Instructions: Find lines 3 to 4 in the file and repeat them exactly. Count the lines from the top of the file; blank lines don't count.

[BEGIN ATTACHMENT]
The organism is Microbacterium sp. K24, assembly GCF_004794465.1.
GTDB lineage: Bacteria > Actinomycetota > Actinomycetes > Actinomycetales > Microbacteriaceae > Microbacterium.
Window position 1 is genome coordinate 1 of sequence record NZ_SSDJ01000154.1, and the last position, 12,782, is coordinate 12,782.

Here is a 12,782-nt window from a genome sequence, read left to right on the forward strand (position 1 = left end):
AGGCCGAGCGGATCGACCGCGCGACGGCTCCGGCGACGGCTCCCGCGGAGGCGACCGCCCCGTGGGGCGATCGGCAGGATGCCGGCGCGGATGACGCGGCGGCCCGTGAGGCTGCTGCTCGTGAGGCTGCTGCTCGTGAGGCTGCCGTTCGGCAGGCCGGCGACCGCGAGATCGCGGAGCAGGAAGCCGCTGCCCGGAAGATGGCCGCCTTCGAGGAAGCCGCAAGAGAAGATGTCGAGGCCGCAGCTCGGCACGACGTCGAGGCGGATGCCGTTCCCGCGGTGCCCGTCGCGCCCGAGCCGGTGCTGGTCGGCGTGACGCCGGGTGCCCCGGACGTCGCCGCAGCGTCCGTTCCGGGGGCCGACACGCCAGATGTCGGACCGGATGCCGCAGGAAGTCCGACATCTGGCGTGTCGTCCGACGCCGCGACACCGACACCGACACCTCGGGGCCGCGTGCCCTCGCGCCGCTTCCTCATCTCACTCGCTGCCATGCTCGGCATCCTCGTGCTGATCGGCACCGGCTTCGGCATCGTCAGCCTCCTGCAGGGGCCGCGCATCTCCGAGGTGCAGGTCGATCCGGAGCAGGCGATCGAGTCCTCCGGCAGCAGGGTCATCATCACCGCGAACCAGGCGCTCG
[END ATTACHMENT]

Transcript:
Window position 1 is genome coordinate 1 of sequence record NZ_SSDJ01000154.1, and the last position, 12,782, is coordinate 12,782.

Here is a 12,782-nt window from a genome sequence, read left to right on the forward strand (position 1 = left end):